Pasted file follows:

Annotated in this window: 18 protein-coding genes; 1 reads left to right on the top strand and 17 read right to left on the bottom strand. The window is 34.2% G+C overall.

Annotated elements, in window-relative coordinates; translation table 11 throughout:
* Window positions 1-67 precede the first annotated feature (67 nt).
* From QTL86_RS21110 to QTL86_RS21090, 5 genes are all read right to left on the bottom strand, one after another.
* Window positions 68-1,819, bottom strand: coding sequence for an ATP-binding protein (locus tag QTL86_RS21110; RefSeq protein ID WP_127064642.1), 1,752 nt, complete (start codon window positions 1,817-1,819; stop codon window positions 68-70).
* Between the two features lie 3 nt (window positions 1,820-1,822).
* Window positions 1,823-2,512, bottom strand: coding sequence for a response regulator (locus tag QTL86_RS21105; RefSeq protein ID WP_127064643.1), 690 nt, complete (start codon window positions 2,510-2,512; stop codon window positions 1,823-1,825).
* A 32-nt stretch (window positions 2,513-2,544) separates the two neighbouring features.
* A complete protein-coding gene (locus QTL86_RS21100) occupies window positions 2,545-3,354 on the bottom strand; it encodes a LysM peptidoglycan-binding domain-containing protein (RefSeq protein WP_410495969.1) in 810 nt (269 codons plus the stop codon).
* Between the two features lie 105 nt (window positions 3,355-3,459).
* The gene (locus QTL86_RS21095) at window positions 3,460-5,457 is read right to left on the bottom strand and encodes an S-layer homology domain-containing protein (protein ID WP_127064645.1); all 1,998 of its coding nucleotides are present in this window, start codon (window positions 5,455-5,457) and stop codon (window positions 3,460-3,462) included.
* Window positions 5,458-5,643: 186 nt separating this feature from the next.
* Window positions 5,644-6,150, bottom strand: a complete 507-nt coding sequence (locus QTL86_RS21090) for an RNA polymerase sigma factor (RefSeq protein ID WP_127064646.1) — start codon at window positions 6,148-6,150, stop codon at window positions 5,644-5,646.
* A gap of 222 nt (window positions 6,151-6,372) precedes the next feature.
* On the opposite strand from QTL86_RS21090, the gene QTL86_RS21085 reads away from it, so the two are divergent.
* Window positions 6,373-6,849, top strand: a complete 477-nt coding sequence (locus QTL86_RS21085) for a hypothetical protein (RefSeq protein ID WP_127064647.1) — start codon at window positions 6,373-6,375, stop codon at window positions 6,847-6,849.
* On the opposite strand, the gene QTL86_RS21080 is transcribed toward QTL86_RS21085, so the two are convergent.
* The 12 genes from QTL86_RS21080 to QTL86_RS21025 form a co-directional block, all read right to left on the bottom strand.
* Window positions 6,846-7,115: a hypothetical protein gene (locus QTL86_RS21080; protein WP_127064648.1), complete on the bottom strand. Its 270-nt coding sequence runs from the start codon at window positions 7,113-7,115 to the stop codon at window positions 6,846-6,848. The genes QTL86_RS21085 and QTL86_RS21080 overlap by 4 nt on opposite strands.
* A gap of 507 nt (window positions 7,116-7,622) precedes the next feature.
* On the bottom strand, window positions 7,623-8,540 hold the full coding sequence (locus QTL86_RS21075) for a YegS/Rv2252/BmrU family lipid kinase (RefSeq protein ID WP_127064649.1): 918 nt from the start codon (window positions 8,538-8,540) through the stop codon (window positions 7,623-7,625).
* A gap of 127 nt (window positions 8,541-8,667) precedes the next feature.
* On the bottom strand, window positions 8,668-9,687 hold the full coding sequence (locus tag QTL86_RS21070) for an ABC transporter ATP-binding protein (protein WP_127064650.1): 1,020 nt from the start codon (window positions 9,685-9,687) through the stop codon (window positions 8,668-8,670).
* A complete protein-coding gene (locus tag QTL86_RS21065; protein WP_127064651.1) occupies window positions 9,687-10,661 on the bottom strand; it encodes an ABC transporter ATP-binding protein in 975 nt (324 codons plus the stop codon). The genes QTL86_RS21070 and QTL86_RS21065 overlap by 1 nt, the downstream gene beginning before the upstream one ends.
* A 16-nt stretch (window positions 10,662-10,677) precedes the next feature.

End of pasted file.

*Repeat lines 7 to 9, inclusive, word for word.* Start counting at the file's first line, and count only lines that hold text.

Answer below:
* Window positions 1,823-2,512, bottom strand: coding sequence for a response regulator (locus tag QTL86_RS21105; RefSeq protein ID WP_127064643.1), 690 nt, complete (start codon window positions 2,510-2,512; stop codon window positions 1,823-1,825).
* A 32-nt stretch (window positions 2,513-2,544) separates the two neighbouring features.
* A complete protein-coding gene (locus QTL86_RS21100) occupies window positions 2,545-3,354 on the bottom strand; it encodes a LysM peptidoglycan-binding domain-containing protein (RefSeq protein WP_410495969.1) in 810 nt (269 codons plus the stop codon).